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others. When the day comes, and you stand up here, you will have that moment. Don’t waste a second until then.” Sarah Yeh, dean of faculty, recounted the sense of peace she found sitting in the Chapel after arriving at CA as a new history teacher. “I love to sit and think about what these walls and beams have seen — in 1800s New Hampshire, and in the 60-some years that they’ve been in this place — moments of profound joy, moments of deep sorrow, acts of bravery, and endless peals of laughter,” she said. “We are all now part of the chorus, and there is no place I would rather begin another school year.” To speak, and to be heard. Today, amidst the din of social media, with countless speakers yet few listeners, the Chapel continues to provide a “space for quiet” in a crowded world — a place where people listen to one another’s stories with openness, good humor, and respect. This is why the Chapel remains the soul of this school. Former teacher and dean Sandy Stott once described the Chapel as a “house of stories,” and he’s right. Each year, I counsel new students to listen very closely to the stories that are shared in the Chapel, for soon enough they will have the opportunity to answer the questions, “Who am I, and what is my story?” With this opportunity and the support of adults and peers, students become craftspersons of their own stories and their own educations. Every student and every story are essential, for they link us with one another. They connect us with our past, and point the way toward our future.

I L LU ST R AT I O N BY A DA M C RU F T. P H OTO ( R I G H T ) BY C O L E + K I E R A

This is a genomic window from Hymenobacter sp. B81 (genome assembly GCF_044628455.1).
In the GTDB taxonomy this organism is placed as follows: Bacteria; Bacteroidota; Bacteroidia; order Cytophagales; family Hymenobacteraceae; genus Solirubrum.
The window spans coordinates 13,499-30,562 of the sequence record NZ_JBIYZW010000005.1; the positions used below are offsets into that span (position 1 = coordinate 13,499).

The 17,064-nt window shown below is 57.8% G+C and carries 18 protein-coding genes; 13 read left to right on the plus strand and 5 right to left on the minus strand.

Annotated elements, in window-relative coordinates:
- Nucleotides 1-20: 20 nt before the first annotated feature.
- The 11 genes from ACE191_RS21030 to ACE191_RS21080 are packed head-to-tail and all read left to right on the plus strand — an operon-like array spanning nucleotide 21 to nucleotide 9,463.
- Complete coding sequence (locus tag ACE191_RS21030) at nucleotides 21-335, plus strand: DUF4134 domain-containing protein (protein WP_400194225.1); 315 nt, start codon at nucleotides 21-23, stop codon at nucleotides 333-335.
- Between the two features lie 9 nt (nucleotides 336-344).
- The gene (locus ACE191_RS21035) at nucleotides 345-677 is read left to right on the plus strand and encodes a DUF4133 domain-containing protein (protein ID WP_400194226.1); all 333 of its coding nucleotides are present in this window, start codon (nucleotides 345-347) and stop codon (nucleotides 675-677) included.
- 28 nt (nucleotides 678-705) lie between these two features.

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campus

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C O N G R AT U L AT I O N S

Class of 2018! Concord Academy’s 96th Commencement Exercises Marking a new beginning, the class of 2018 had much to celebrate and be inspired by. On her final occasion as president of the Board of Trustees, Kim Williams P’08 ’14 praised the graduating seniors for their “moral leadership” and “civic engagement through activism.” Head of School Rick Hardy celebrated their commitment to social justice and advised them to “try always to put people before politics, compassion before judgment.” Student Head of School Kaity Goodwin ’18 recognized departing faculty members and those who had reached milestones, including mathematics teacher Howie Bloom and piano teacher Lodowick Crofoot, with, respectively, 35 and 50 years of service to the school.

“If you let it, a lifetime of adaptability can give you empathy.” DA M E V I V I A N H U N T, D B E , ’8 5 Managing partner for McKinsey & Company’s United Kingdom and Ireland offices and a senior partner in the firm

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Watch Hunt’s Commencement address at www.concordacademy. org/commencement2018

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A DA P TA B I L I T Y A N D E M PAT H Y

Senior Class President Jordan Hurley ’18 introduced the Commencement speaker as an inspiration in “the way she advocates for change from within a company that has its own imperfections.” McKinsey & Company’s Dame Vivian Hunt, DBE, ’85 is an expert on performance improvement, leadership, and diversity. In her Commencement address, she anticipated a “double centennial” — CA’s 100th anniversary in 2022 will coincide with the 100th birthday of her grandmother, who, she said, “grew up in the same era as this great school, out of the same atmosphere of renewal and uncertainty,” and who reinforced the lessons about adaptability and empathy Hunt learned at CA. “If you let it,” she said, “a lifetime of adapting can give you empathy — the power to imagine yourself into another person’s life, the ability to walk in their shoes. It can lead you to treat them the way you want to be treated. It can lead you to use what you learn in the world to do some good.”

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COMMENCEMENT 2018

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FAC U LT Y

Maps & Memory

HIEBERT AWARDED NEXT HAMMER CHAIR